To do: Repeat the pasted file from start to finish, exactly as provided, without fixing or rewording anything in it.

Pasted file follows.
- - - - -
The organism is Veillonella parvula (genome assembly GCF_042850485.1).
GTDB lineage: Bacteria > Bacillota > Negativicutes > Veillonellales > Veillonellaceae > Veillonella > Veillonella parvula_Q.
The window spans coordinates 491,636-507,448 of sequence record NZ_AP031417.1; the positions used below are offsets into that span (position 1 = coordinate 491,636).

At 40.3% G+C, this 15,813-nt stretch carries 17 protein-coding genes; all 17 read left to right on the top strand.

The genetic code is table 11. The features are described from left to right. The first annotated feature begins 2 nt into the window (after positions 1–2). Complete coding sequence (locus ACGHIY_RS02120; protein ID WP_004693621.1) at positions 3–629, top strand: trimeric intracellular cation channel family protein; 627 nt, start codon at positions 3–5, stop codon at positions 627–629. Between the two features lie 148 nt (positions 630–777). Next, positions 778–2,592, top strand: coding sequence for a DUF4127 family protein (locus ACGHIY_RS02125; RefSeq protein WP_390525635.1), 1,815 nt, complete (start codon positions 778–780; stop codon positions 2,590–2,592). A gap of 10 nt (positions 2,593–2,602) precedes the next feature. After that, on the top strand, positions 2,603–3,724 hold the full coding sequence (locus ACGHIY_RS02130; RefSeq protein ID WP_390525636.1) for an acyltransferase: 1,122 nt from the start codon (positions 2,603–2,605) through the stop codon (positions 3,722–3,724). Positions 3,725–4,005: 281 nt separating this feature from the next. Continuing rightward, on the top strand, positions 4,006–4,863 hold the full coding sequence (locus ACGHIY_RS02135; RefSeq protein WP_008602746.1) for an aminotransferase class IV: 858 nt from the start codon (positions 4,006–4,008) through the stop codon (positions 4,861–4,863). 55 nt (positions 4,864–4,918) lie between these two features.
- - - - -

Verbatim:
The organism is Veillonella parvula (genome assembly GCF_042850485.1).
GTDB lineage: Bacteria > Bacillota > Negativicutes > Veillonellales > Veillonellaceae > Veillonella > Veillonella parvula_Q.
The window spans coordinates 491,636-507,448 of sequence record NZ_AP031417.1; the positions used below are offsets into that span (position 1 = coordinate 491,636).

At 40.3% G+C, this 15,813-nt stretch carries 17 protein-coding genes; all 17 read left to right on the top strand.

The genetic code is table 11. The features are described from left to right. The first annotated feature begins 2 nt into the window (after positions 1–2). Complete coding sequence (locus ACGHIY_RS02120; protein ID WP_004693621.1) at positions 3–629, top strand: trimeric intracellular cation channel family protein; 627 nt, start codon at positions 3–5, stop codon at positions 627–629. Between the two features lie 148 nt (positions 630–777). Next, positions 778–2,592, top strand: coding sequence for a DUF4127 family protein (locus ACGHIY_RS02125; RefSeq protein WP_390525635.1), 1,815 nt, complete (start codon positions 778–780; stop codon positions 2,590–2,592). A gap of 10 nt (positions 2,593–2,602) precedes the next feature. After that, on the top strand, positions 2,603–3,724 hold the full coding sequence (locus ACGHIY_RS02130; RefSeq protein ID WP_390525636.1) for an acyltransferase: 1,122 nt from the start codon (positions 2,603–2,605) through the stop codon (positions 3,722–3,724). Positions 3,725–4,005: 281 nt separating this feature from the next. Continuing rightward, on the top strand, positions 4,006–4,863 hold the full coding sequence (locus ACGHIY_RS02135; RefSeq protein WP_008602746.1) for an aminotransferase class IV: 858 nt from the start codon (positions 4,006–4,008) through the stop codon (positions 4,861–4,863). 55 nt (positions 4,864–4,918) lie between these two features.